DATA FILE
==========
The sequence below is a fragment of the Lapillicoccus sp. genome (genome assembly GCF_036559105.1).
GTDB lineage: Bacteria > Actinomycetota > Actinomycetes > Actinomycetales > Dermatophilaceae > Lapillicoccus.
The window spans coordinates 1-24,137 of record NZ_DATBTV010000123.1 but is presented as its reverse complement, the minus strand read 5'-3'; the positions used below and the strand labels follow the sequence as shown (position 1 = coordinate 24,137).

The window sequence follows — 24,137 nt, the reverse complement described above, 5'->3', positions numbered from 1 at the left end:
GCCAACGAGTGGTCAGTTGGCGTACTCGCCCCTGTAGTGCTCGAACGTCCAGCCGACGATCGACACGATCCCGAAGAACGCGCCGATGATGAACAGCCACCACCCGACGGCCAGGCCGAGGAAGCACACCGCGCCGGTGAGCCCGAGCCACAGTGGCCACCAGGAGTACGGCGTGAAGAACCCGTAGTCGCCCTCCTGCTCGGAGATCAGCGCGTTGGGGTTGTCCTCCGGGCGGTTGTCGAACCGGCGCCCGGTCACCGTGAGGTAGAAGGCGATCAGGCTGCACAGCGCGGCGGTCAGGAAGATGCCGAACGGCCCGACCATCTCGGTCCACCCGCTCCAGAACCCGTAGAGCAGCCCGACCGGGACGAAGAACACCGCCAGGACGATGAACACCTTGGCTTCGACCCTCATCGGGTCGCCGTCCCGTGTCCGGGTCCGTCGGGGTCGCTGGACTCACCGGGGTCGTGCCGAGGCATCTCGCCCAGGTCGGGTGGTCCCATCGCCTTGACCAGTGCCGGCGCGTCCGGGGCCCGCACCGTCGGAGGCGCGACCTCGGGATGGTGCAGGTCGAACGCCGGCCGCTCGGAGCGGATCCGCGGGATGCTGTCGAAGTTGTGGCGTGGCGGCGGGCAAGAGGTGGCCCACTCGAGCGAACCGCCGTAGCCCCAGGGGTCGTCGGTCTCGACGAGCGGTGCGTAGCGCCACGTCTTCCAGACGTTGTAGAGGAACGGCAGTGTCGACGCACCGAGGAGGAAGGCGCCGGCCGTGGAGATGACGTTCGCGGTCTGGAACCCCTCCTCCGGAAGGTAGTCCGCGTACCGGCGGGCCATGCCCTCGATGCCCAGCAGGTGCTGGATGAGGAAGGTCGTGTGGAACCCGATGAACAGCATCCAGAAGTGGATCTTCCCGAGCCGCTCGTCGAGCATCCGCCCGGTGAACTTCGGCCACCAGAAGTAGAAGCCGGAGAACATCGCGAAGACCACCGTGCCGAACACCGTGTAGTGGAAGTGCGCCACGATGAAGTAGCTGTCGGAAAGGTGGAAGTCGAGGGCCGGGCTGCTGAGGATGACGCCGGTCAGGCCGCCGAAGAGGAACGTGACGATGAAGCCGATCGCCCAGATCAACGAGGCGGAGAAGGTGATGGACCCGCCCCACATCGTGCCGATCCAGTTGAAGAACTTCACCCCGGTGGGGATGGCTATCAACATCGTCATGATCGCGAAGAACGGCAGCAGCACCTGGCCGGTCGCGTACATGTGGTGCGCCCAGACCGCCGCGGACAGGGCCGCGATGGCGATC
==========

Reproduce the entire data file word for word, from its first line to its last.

The sequence below is a fragment of the Lapillicoccus sp. genome (genome assembly GCF_036559105.1).
GTDB lineage: Bacteria > Actinomycetota > Actinomycetes > Actinomycetales > Dermatophilaceae > Lapillicoccus.
The window spans coordinates 1-24,137 of record NZ_DATBTV010000123.1 but is presented as its reverse complement, the minus strand read 5'-3'; the positions used below and the strand labels follow the sequence as shown (position 1 = coordinate 24,137).

The window sequence follows — 24,137 nt, the reverse complement described above, 5'->3', positions numbered from 1 at the left end:
GCCAACGAGTGGTCAGTTGGCGTACTCGCCCCTGTAGTGCTCGAACGTCCAGCCGACGATCGACACGATCCCGAAGAACGCGCCGATGATGAACAGCCACCACCCGACGGCCAGGCCGAGGAAGCACACCGCGCCGGTGAGCCCGAGCCACAGTGGCCACCAGGAGTACGGCGTGAAGAACCCGTAGTCGCCCTCCTGCTCGGAGATCAGCGCGTTGGGGTTGTCCTCCGGGCGGTTGTCGAACCGGCGCCCGGTCACCGTGAGGTAGAAGGCGATCAGGCTGCACAGCGCGGCGGTCAGGAAGATGCCGAACGGCCCGACCATCTCGGTCCACCCGCTCCAGAACCCGTAGAGCAGCCCGACCGGGACGAAGAACACCGCCAGGACGATGAACACCTTGGCTTCGACCCTCATCGGGTCGCCGTCCCGTGTCCGGGTCCGTCGGGGTCGCTGGACTCACCGGGGTCGTGCCGAGGCATCTCGCCCAGGTCGGGTGGTCCCATCGCCTTGACCAGTGCCGGCGCGTCCGGGGCCCGCACCGTCGGAGGCGCGACCTCGGGATGGTGCAGGTCGAACGCCGGCCGCTCGGAGCGGATCCGCGGGATGCTGTCGAAGTTGTGGCGTGGCGGCGGGCAAGAGGTGGCCCACTCGAGCGAACCGCCGTAGCCCCAGGGGTCGTCGGTCTCGACGAGCGGTGCGTAGCGCCACGTCTTCCAGACGTTGTAGAGGAACGGCAGTGTCGACGCACCGAGGAGGAAGGCGCCGGCCGTGGAGATGACGTTCGCGGTCTGGAACCCCTCCTCCGGAAGGTAGTCCGCGTACCGGCGGGCCATGCCCTCGATGCCCAGCAGGTGCTGGATGAGGAAGGTCGTGTGGAACCCGATGAACAGCATCCAGAAGTGGATCTTCCCGAGCCGCTCGTCGAGCATCCGCCCGGTGAACTTCGGCCACCAGAAGTAGAAGCCGGAGAACATCGCGAAGACCACCGTGCCGAACACCGTGTAGTGGAAGTGCGCCACGATGAAGTAGCTGTCGGAAAGGTGGAAGTCGAGGGCCGGGCTGCTGAGGATGACGCCGGTCAGGCCGCCGAAGAGGAACGTGACGATGAAGCCGATCGCCCAGATCAACGAGGCGGAGAAGGTGATGGACCCGCCCCACATCGTGCCGATCCAGTTGAAGAACTTCACCCCGGTGGGGATGGCTATCAACATCGTCATGATCGCGAAGAACGGCAGCAGCACCTGGCCGGTCGCGTACATGTGGTGCGCCCAGACCGCCGCGGACAGGGCCGCGATGGCGATC